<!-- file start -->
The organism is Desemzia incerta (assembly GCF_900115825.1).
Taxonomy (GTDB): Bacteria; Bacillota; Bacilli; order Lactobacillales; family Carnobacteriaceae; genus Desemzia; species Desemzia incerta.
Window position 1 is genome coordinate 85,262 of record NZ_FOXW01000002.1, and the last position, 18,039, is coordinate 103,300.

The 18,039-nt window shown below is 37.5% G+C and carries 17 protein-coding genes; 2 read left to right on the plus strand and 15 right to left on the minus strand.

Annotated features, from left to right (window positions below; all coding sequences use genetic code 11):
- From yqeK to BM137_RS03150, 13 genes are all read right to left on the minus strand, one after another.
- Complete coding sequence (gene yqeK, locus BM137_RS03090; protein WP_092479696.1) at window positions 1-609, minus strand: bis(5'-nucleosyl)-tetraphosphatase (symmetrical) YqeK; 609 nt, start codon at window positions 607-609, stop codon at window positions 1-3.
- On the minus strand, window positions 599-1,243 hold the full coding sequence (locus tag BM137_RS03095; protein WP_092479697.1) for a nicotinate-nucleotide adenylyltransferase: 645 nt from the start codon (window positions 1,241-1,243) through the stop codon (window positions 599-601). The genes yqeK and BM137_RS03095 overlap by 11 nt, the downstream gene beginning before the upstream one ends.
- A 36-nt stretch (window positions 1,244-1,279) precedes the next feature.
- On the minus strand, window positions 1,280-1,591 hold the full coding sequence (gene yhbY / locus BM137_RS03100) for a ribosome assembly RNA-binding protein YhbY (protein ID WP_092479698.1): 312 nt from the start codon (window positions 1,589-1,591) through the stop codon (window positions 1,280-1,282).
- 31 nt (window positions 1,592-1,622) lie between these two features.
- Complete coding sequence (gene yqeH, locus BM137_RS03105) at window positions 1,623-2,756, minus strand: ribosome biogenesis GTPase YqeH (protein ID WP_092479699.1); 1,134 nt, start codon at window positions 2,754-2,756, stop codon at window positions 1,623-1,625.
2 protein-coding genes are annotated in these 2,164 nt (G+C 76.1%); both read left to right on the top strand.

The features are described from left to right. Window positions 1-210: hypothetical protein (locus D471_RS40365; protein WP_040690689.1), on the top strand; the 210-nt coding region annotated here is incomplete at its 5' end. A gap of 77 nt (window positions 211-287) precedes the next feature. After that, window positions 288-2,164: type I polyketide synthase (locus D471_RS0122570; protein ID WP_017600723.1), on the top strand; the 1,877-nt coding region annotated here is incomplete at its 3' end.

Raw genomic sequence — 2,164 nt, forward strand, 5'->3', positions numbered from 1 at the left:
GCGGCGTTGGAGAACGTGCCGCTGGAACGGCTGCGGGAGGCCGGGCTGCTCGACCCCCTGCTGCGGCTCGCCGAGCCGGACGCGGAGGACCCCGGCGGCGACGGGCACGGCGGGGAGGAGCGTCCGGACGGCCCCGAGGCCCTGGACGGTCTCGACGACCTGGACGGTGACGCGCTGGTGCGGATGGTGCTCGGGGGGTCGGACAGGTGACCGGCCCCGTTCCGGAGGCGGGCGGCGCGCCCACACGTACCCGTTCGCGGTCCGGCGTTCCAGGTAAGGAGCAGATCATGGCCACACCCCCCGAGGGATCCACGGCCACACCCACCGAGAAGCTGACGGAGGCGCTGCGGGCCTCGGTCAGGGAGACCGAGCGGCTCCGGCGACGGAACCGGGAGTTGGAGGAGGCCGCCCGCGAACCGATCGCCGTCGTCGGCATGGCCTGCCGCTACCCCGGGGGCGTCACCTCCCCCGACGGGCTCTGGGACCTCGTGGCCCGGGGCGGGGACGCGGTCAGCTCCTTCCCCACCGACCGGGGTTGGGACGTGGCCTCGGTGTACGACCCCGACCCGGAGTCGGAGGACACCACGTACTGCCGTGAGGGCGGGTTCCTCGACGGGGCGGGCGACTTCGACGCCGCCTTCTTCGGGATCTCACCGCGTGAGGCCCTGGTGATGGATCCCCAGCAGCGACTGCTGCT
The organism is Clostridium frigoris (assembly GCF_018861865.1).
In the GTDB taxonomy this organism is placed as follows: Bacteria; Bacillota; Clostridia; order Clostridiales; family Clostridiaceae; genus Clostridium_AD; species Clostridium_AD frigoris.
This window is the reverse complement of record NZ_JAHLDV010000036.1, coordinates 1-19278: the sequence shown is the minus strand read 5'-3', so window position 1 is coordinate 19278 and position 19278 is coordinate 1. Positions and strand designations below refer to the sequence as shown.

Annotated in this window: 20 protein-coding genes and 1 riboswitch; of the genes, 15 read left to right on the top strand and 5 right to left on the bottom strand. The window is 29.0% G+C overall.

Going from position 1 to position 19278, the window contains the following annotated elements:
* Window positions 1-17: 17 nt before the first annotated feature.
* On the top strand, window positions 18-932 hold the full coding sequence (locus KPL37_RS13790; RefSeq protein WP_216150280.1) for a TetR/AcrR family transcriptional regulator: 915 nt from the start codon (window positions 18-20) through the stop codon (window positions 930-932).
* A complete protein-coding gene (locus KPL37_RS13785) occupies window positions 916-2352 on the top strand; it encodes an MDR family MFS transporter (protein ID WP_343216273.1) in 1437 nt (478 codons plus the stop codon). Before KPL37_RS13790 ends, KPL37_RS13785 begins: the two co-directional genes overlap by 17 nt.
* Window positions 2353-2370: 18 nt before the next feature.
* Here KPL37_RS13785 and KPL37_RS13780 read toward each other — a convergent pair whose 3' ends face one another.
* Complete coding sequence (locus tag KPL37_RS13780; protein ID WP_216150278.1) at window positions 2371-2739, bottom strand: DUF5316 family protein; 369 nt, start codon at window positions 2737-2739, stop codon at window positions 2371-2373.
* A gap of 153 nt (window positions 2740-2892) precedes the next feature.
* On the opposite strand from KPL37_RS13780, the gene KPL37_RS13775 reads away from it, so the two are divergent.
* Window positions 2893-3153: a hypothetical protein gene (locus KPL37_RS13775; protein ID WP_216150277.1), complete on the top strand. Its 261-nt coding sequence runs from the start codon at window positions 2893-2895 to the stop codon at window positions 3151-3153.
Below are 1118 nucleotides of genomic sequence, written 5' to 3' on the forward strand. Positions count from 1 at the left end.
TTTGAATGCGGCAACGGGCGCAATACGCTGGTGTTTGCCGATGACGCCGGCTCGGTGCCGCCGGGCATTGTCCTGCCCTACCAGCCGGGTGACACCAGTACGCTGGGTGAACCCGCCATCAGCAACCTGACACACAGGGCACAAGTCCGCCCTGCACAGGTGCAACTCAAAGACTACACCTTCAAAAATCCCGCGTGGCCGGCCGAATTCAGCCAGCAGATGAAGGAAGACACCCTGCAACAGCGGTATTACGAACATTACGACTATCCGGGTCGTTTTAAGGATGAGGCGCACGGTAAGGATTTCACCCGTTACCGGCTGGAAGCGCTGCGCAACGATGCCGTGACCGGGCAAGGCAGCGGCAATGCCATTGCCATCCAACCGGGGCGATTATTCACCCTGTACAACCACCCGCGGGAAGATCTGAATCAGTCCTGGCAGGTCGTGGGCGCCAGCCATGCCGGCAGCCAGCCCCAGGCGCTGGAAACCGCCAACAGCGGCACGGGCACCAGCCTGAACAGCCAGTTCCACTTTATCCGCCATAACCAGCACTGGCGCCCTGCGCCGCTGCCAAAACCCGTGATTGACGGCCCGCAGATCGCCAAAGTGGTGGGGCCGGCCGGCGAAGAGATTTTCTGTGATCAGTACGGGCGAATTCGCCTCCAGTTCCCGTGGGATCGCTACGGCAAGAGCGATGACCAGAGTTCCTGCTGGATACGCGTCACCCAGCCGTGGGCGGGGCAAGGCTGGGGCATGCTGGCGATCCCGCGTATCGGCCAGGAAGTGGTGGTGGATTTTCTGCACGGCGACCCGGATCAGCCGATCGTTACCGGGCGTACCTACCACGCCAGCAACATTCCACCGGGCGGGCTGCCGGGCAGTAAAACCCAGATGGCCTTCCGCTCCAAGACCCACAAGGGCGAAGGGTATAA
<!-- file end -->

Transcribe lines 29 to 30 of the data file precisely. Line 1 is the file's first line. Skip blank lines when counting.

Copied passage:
* On the opposite strand from KPL37_RS13780, the gene KPL37_RS13775 reads away from it, so the two are divergent.
* Window positions 2893-3153: a hypothetical protein gene (locus KPL37_RS13775; protein ID WP_216150277.1), complete on the top strand. Its 261-nt coding sequence runs from the start codon at window positions 2893-2895 to the stop codon at window positions 3151-3153.